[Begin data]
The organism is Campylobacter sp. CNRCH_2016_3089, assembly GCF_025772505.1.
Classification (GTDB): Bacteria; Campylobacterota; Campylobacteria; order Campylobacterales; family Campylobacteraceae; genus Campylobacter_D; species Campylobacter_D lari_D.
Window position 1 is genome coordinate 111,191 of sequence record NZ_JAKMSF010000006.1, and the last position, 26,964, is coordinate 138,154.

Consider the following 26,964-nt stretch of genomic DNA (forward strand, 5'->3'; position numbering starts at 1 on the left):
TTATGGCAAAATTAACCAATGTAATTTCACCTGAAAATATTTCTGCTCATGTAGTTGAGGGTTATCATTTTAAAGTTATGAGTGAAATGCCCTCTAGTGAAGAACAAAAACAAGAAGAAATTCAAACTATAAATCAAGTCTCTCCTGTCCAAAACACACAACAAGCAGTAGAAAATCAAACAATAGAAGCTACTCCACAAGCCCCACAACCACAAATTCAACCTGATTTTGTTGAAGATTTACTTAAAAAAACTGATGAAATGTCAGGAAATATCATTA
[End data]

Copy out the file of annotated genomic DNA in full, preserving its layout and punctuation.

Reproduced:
The organism is Campylobacter sp. CNRCH_2016_3089, assembly GCF_025772505.1.
Classification (GTDB): Bacteria; Campylobacterota; Campylobacteria; order Campylobacterales; family Campylobacteraceae; genus Campylobacter_D; species Campylobacter_D lari_D.
Window position 1 is genome coordinate 111,191 of sequence record NZ_JAKMSF010000006.1, and the last position, 26,964, is coordinate 138,154.

Consider the following 26,964-nt stretch of genomic DNA (forward strand, 5'->3'; position numbering starts at 1 on the left):
TTATGGCAAAATTAACCAATGTAATTTCACCTGAAAATATTTCTGCTCATGTAGTTGAGGGTTATCATTTTAAAGTTATGAGTGAAATGCCCTCTAGTGAAGAACAAAAACAAGAAGAAATTCAAACTATAAATCAAGTCTCTCCTGTCCAAAACACACAACAAGCAGTAGAAAATCAAACAATAGAAGCTACTCCACAAGCCCCACAACCACAAATTCAACCTGATTTTGTTGAAGATTTACTTAAAAAAACTGATGAAATGTCAGGAAATATCATTA